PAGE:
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thats exactly what i mean!
one day will come when youll dont have to look as many possible megapixels because all cameras will have more than enough.
so the choice of number will solely depend on what youll find suiffecient..
and youll have to take all factors like processing and filesize etc into account to make your choice.
for example, if someone publishes his/her pictures solely on postcards, then he/she doesnt need much megapixel.
but when youre goal is exhibition sized prints, then youll need more of them ...

i hope youll understand what ill mean..
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gary_hendricks
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« Reply #54 on: January 04, 2005, 11:58:00 AM »
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Hi

You may want to check out this article which sums up this topic about megapixels quite nicely.

http://www.basic-digital-photography.com/how-man....ed.html
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BJL
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« Reply #55 on: January 06, 2005, 04:11:49 PM »
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I am waiting for the sensor that can match the eye brain combination of about 15 F stops.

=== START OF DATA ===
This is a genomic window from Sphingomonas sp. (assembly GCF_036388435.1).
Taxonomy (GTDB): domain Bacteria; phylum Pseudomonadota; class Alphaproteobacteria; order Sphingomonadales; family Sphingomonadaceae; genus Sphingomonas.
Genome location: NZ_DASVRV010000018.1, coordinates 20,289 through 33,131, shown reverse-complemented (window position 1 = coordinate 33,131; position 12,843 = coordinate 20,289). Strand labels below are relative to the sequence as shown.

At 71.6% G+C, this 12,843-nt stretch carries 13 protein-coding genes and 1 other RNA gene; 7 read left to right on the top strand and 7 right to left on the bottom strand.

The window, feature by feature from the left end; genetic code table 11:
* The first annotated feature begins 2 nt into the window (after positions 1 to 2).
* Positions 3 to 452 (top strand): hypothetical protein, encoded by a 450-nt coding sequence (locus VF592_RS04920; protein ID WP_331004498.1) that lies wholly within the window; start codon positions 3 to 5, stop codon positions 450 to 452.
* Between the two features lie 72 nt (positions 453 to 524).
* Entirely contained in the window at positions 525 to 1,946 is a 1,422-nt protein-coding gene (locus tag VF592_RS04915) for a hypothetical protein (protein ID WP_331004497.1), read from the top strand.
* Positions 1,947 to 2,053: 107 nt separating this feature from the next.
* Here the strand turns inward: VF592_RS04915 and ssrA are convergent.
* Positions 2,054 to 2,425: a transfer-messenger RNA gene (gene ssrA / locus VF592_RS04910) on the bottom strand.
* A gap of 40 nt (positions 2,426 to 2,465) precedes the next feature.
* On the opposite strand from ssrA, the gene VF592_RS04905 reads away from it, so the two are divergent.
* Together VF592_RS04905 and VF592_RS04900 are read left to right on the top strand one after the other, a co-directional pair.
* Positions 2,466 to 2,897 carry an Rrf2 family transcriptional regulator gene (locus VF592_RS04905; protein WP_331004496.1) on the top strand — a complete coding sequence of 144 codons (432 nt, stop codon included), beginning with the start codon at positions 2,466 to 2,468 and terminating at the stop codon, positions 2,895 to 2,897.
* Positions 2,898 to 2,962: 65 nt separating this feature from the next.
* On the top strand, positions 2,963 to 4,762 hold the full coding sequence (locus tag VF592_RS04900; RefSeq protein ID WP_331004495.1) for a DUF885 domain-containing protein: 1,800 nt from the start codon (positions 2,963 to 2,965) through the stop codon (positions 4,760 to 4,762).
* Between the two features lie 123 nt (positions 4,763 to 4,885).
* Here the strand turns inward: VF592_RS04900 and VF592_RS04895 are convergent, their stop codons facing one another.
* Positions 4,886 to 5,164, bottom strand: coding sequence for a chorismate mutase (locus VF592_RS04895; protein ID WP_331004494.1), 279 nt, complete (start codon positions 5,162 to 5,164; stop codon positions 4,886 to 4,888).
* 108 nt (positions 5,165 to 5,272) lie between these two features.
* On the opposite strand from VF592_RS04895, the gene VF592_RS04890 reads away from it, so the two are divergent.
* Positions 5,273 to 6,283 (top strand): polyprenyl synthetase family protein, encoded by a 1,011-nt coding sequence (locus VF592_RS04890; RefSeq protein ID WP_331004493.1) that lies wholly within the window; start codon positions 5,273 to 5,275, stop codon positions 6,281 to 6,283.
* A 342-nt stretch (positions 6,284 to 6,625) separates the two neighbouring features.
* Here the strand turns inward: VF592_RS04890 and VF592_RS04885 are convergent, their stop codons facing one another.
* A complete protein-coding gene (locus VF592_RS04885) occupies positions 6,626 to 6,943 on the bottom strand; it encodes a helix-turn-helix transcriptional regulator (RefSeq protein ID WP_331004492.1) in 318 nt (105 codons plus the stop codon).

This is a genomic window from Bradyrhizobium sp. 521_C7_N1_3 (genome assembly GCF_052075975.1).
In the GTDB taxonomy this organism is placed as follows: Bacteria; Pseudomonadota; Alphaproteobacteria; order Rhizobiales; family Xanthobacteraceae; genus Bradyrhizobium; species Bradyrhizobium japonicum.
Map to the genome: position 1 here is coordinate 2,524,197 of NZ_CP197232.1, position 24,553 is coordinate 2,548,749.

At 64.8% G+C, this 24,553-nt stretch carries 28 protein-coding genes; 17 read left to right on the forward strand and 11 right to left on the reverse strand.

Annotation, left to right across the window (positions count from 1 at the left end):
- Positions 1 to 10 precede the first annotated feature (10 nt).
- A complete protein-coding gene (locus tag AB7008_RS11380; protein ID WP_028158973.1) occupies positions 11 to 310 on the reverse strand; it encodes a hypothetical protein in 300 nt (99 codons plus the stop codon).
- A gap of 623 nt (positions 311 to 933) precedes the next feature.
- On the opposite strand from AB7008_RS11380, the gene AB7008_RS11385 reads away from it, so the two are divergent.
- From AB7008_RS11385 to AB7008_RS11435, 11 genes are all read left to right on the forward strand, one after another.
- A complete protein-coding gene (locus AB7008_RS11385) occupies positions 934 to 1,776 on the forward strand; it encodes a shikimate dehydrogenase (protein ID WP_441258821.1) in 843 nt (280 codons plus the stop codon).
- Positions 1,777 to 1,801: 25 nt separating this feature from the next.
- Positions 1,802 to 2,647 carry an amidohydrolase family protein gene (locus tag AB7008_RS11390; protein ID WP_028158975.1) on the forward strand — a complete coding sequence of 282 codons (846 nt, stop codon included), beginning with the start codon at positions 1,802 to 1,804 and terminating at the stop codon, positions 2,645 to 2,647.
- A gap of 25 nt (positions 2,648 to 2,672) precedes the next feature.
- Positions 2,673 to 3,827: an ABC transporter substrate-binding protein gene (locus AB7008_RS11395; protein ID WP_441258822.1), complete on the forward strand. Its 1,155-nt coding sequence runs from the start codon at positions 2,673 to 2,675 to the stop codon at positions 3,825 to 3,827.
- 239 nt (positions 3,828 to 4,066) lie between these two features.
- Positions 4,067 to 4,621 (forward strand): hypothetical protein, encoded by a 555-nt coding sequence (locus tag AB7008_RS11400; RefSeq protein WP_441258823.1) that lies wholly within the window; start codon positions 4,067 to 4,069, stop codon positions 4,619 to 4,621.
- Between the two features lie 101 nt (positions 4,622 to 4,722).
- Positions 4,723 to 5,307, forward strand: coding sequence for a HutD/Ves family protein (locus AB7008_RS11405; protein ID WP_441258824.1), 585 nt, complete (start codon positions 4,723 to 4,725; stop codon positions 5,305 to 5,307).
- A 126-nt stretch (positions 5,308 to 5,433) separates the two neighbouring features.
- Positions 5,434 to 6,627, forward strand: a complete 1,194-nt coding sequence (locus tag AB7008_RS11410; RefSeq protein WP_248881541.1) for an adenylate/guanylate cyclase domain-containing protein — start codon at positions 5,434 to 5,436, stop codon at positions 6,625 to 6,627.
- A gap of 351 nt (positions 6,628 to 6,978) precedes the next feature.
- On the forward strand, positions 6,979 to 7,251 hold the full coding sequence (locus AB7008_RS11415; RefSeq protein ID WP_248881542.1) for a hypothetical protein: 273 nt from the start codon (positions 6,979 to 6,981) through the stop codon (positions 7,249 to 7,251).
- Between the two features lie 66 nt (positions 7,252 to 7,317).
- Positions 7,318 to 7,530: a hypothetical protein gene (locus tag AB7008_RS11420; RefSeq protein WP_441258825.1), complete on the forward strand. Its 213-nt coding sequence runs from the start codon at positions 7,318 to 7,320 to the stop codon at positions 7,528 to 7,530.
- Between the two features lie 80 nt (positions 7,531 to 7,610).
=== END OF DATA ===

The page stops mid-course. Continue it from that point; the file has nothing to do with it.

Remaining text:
I agree that more dynamic range is a far higher priority for me; it seems natural that catching up with (negative) film on that front should be a higher priority than moving ever further beyond (35mm color) film for resolution.

But I believe that the 15 stops number if anything applies to the eye + brain + iris combination; the retina itself does not have any particular advantage in dynamic range over good electronic sensors. The equivalent of an eye scanning over a very high contrast scene, adjusting iris opening as it goes, might require a camera that takes several images in rapid succession at very different exposure times, though Fuji's SR idea might be able to be pushed to that level.
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Jonathan Wienke
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« Reply #56 on: January 18, 2005, 09:39:06 PM »
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There's a movie version coming out this summer...
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djgarcia
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« Reply #57 on: February 11, 2005, 08:36:35 PM »